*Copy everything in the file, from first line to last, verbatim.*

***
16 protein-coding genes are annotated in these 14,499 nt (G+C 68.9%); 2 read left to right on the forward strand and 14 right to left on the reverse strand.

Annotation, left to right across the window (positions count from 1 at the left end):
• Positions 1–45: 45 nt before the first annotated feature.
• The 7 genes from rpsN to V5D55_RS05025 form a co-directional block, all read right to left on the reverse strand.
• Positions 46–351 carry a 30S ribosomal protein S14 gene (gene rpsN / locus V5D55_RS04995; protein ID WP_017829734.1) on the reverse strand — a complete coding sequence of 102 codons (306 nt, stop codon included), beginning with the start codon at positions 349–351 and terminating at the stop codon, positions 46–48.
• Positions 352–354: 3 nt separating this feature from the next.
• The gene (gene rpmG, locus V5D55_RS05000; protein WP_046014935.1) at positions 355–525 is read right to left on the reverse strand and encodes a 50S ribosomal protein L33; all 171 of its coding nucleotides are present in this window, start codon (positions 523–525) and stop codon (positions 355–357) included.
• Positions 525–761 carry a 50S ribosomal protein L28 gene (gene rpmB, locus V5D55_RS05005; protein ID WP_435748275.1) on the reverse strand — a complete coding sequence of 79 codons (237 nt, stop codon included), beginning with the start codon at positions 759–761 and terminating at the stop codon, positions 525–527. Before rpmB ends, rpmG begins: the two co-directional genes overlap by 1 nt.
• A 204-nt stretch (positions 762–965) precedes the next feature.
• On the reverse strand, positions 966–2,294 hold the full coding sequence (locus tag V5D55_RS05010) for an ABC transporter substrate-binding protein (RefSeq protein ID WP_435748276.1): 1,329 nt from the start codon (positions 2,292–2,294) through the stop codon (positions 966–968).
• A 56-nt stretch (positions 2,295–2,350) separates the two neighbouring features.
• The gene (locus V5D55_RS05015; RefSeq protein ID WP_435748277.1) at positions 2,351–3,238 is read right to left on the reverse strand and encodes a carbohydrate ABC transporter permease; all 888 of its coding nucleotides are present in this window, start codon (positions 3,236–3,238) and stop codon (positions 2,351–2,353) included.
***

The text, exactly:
16 protein-coding genes are annotated in these 14,499 nt (G+C 68.9%); 2 read left to right on the forward strand and 14 right to left on the reverse strand.

Annotation, left to right across the window (positions count from 1 at the left end):
• Positions 1–45: 45 nt before the first annotated feature.
• The 7 genes from rpsN to V5D55_RS05025 form a co-directional block, all read right to left on the reverse strand.
• Positions 46–351 carry a 30S ribosomal protein S14 gene (gene rpsN / locus V5D55_RS04995; protein ID WP_017829734.1) on the reverse strand — a complete coding sequence of 102 codons (306 nt, stop codon included), beginning with the start codon at positions 349–351 and terminating at the stop codon, positions 46–48.
• Positions 352–354: 3 nt separating this feature from the next.
• The gene (gene rpmG, locus V5D55_RS05000; protein WP_046014935.1) at positions 355–525 is read right to left on the reverse strand and encodes a 50S ribosomal protein L33; all 171 of its coding nucleotides are present in this window, start codon (positions 523–525) and stop codon (positions 355–357) included.
• Positions 525–761 carry a 50S ribosomal protein L28 gene (gene rpmB, locus V5D55_RS05005; protein ID WP_435748275.1) on the reverse strand — a complete coding sequence of 79 codons (237 nt, stop codon included), beginning with the start codon at positions 759–761 and terminating at the stop codon, positions 525–527. Before rpmB ends, rpmG begins: the two co-directional genes overlap by 1 nt.
• A 204-nt stretch (positions 762–965) precedes the next feature.
• On the reverse strand, positions 966–2,294 hold the full coding sequence (locus tag V5D55_RS05010) for an ABC transporter substrate-binding protein (RefSeq protein ID WP_435748276.1): 1,329 nt from the start codon (positions 2,292–2,294) through the stop codon (positions 966–968).
• A 56-nt stretch (positions 2,295–2,350) separates the two neighbouring features.
• The gene (locus V5D55_RS05015; RefSeq protein ID WP_435748277.1) at positions 2,351–3,238 is read right to left on the reverse strand and encodes a carbohydrate ABC transporter permease; all 888 of its coding nucleotides are present in this window, start codon (positions 3,236–3,238) and stop codon (positions 2,351–2,353) included.